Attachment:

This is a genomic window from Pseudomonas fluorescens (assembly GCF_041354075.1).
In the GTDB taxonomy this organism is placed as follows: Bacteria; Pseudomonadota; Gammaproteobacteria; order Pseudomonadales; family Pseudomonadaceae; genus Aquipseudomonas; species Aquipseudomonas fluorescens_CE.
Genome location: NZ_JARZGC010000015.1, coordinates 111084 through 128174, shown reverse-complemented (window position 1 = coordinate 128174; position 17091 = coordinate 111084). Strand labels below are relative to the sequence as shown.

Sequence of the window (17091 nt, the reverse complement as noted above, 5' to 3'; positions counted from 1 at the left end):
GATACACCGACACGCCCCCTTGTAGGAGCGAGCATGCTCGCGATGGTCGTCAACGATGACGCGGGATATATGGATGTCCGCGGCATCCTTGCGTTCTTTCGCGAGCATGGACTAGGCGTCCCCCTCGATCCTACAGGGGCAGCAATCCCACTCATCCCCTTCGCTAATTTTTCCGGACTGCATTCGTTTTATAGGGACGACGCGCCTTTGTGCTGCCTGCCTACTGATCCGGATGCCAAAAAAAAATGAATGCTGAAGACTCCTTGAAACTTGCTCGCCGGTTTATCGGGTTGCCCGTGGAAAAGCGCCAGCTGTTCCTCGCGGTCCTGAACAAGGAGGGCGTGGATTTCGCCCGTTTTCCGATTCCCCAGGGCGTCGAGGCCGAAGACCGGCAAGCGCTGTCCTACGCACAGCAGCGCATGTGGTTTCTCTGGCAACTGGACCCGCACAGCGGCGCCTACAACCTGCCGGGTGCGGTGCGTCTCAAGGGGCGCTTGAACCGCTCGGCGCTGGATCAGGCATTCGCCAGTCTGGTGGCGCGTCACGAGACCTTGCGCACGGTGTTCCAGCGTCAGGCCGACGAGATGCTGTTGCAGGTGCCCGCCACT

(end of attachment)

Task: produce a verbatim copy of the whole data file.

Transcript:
This is a genomic window from Pseudomonas fluorescens (assembly GCF_041354075.1).
In the GTDB taxonomy this organism is placed as follows: Bacteria; Pseudomonadota; Gammaproteobacteria; order Pseudomonadales; family Pseudomonadaceae; genus Aquipseudomonas; species Aquipseudomonas fluorescens_CE.
Genome location: NZ_JARZGC010000015.1, coordinates 111084 through 128174, shown reverse-complemented (window position 1 = coordinate 128174; position 17091 = coordinate 111084). Strand labels below are relative to the sequence as shown.

Sequence of the window (17091 nt, the reverse complement as noted above, 5' to 3'; positions counted from 1 at the left end):
GATACACCGACACGCCCCCTTGTAGGAGCGAGCATGCTCGCGATGGTCGTCAACGATGACGCGGGATATATGGATGTCCGCGGCATCCTTGCGTTCTTTCGCGAGCATGGACTAGGCGTCCCCCTCGATCCTACAGGGGCAGCAATCCCACTCATCCCCTTCGCTAATTTTTCCGGACTGCATTCGTTTTATAGGGACGACGCGCCTTTGTGCTGCCTGCCTACTGATCCGGATGCCAAAAAAAAATGAATGCTGAAGACTCCTTGAAACTTGCTCGCCGGTTTATCGGGTTGCCCGTGGAAAAGCGCCAGCTGTTCCTCGCGGTCCTGAACAAGGAGGGCGTGGATTTCGCCCGTTTTCCGATTCCCCAGGGCGTCGAGGCCGAAGACCGGCAAGCGCTGTCCTACGCACAGCAGCGCATGTGGTTTCTCTGGCAACTGGACCCGCACAGCGGCGCCTACAACCTGCCGGGTGCGGTGCGTCTCAAGGGGCGCTTGAACCGCTCGGCGCTGGATCAGGCATTCGCCAGTCTGGTGGCGCGTCACGAGACCTTGCGCACGGTGTTCCAGCGTCAGGCCGACGAGATGCTGTTGCAGGTGCCCGCCACT